British powerhouse team Carlin Motorsport has won its second consecutive British F3 International title, sending another of its alumni in the direction of F1.
Daniel Ricciardo, the 20-year-old Australian who has just secured the 2009 championship – and an F1 superlicence – is backed by Red Bull. Team boss Christian Horner promised recently to watch his progress and consider him for a test as part of its young driver assessments.
If so, he would follow a very similar route to two of last year’s top performers, winner Jaime Alguersuari and third-placed Brendon Hartley, who both drove for Carlin and then graduated to reserve driver roles for the Red Bull F1 teams.
Alguersuari, of course, received a call-up to the top-flight racing series after B-team Toro Rosso parted company with Sebastian Bourdais. He has gone on to put in several sensible and untroubled drives since his debut at the Hungarian Grand Prix.
Ricciardo secured the British F3 International title at The Algarve this weekend, with the Brands Hatch season finale still to come. Here’s how the weekend, which featured seven invitational drivers including F3 Euro Series leader Jules Bianchi and Brit Sam Bird, played out:
Ricciardo put down a marker for the weekend by running fastest in free practice. His 1:38.121 was more than a quarter of a second faster than his closest challenger, Valtteri Bottas from F3 Euro Series. Walter Grubmuller, Ricciardo’s main rival in the British F3 standings, could manage only ninth.
Renger van der Zande took pole position for the first race ahead of Max Chilton, who responded by going one better in the next qualifying session and taking the race two pole.
“That was my best-ever qualifying lap, I think,” said van der Zande abut the first session. “Max Chilton was quick early on in the session and I did not think I could get close to his time – but then I got a fantastic tow from Roberto Merhi around the whole lap and got the pole.”
Ominously, Euro Series leader Bianchi set the third-fastest time in the first session.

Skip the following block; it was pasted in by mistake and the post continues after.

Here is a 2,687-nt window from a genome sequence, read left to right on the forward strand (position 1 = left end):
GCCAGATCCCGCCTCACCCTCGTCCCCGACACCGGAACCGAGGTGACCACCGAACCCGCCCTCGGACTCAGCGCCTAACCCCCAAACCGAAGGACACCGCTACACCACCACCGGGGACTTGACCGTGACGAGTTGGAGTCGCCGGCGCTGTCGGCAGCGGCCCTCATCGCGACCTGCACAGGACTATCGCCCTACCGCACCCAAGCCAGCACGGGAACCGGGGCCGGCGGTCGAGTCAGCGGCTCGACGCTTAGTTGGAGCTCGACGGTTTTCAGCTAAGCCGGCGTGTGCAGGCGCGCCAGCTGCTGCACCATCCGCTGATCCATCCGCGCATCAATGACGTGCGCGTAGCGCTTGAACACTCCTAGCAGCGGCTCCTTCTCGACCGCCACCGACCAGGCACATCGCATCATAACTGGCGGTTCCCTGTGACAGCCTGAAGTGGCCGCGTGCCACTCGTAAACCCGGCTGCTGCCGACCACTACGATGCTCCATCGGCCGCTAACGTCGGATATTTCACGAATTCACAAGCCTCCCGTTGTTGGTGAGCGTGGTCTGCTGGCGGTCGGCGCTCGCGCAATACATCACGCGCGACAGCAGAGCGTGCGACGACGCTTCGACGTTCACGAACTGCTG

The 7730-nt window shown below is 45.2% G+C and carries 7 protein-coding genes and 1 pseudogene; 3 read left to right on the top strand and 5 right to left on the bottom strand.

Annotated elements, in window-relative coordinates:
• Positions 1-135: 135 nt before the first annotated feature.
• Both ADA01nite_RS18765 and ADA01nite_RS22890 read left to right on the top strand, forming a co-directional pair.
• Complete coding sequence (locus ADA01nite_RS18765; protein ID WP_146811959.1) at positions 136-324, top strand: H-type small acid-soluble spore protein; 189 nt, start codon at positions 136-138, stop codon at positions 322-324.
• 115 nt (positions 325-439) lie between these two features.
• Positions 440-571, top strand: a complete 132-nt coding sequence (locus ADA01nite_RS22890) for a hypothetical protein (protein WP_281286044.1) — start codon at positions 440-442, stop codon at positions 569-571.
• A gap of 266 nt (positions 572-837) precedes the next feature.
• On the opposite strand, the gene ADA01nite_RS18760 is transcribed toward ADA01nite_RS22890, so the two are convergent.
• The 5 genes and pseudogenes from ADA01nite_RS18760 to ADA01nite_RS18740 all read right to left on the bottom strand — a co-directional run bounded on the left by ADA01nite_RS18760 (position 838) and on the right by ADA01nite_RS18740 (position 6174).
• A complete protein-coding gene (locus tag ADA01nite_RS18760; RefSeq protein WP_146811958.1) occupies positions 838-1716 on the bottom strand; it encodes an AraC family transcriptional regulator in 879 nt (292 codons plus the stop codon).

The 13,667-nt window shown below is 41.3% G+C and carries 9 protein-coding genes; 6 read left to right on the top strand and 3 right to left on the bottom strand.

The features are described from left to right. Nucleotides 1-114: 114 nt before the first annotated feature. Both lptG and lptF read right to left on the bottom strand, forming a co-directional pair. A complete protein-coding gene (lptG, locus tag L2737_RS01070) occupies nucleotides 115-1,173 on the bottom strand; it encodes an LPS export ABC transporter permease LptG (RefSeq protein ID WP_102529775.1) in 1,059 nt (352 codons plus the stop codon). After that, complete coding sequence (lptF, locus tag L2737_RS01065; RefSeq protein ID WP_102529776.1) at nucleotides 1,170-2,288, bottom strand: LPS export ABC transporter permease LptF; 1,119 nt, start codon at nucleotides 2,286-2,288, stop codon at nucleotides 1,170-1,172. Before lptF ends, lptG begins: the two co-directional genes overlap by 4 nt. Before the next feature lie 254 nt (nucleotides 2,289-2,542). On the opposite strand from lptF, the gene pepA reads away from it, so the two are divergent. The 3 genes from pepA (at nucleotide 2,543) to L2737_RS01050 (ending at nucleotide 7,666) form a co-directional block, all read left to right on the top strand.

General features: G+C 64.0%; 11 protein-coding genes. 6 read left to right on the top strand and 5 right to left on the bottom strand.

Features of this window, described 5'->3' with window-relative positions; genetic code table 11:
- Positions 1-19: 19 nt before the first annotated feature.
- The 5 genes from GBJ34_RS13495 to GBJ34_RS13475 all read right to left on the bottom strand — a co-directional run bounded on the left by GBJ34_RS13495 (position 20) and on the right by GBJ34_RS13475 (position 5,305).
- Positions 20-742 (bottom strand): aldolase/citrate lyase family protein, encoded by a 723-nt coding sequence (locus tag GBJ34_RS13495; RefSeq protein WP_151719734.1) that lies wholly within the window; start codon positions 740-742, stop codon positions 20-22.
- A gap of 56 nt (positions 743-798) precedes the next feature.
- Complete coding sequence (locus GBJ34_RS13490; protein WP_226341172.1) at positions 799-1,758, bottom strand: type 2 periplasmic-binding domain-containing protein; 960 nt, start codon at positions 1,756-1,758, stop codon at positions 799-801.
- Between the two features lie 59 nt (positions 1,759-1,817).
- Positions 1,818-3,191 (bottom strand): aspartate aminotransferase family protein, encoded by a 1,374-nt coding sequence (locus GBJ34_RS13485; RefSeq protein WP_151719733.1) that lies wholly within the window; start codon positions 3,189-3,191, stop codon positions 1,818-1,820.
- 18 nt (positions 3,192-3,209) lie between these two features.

Chilton’s pole was his fourth of the season: “This morning’s experience helped me,” he said. “In the first session I hadn’t expected the tyres to come in so quickly. This time I was ready for it and my second flying lap was my best.”
Van der Zande’s hopes of victory deflated along with his rear tyre as he led for 12 of the 16 laps but ended up fourth behind Bianchi, Euro Series guest Esteban GutiÃ©rrez, and Ricciardo who overtook him on the final lap.
“I didn’t even realise it was the last lap,” said Ricciardo. “I got the run on Renger and pipped him on the line. It was pretty fortunate but you have to take what you can, when you can.”
A multiple-car accident on lap three ended the race for several drivers, including Bird, and brought out the safety car for three laps. Van der Zande protected his lead from Bianchi on the restart but later suffered a puncture on debris from the accident.
Chilton, Riki Christodoulou and Hywel Lloyd were sixth, seventh and 10th in the race, which translated to fourth, fifth and sixth among the regular British F3 runners. Jay Bridger was 13th overall and Wayne Boyd and Henry Arundel failed to finish.
In the National class, Daniel McKenzie took his 10th win of the season to leave him, like International class leader Ricciardo, a few points shy of clinching the title going into the second race.
Bianchi and Ricciardo clashed on the first lap of the second race, but both survived the experience and went on to victory – Bianchi in the race and Ricciardo in the championship.
The Australian said: “This is everything I’ve wanted since the start of the season and for it to come around a bit early makes it a bit sweeter. It still hasn’t quite sunk in but I’m sure that by the end of tonight I’ll realise it and party hard. If I can now follow in Jaime Alguersuari’s footsteps that would be great – I’m not saying I’ll be in F1 next year, but I’d like to be there in the near future. That’s my dream.”
Ricciardo’s title was won despite only finishing seventh in the race and fourth among points-scoring drivers. The ‘winner’ among British Formula Three International Series drivers was Chilton who finished in third overall, behind Bianchi and Bird.
Bird struck from fourth on the grid to take the lead at the start, but could not hold off Bianchi at the restart following a two-lap safety car period caused by a clash between Christodoulou and Merhi that caused the Englishman to retire. He was also overtaken by van der Zande, but the Dutchman suffered a second rear puncture and, just in the first race, faded down the field.
Chilton said: “It’s good to do it at last, although it’s a shame it’s not an outright win. My start wasn’t shocking but I got forced wide and several got past me. I knew Dan had a problem and then Renger had a puncture, and there I was.”
Arundel, Lloyd and Bridger took eighth, ninth and 11th in the race, for fifth, sixth and seventh among Britsh F3 drivers, with Boyd 17th overall.
McKenzie also won his title and is already looking for fresh challenges. He said: “This is my first championship win and it’s been a long time coming. It’s a great feeling. I hope very much we can sort a deal to join the International class next weekend, and then use that to launch into a full championship bid in 2010. The National class is a great stepping stone, very competitive and with some great drivers. It’s been a good experience.”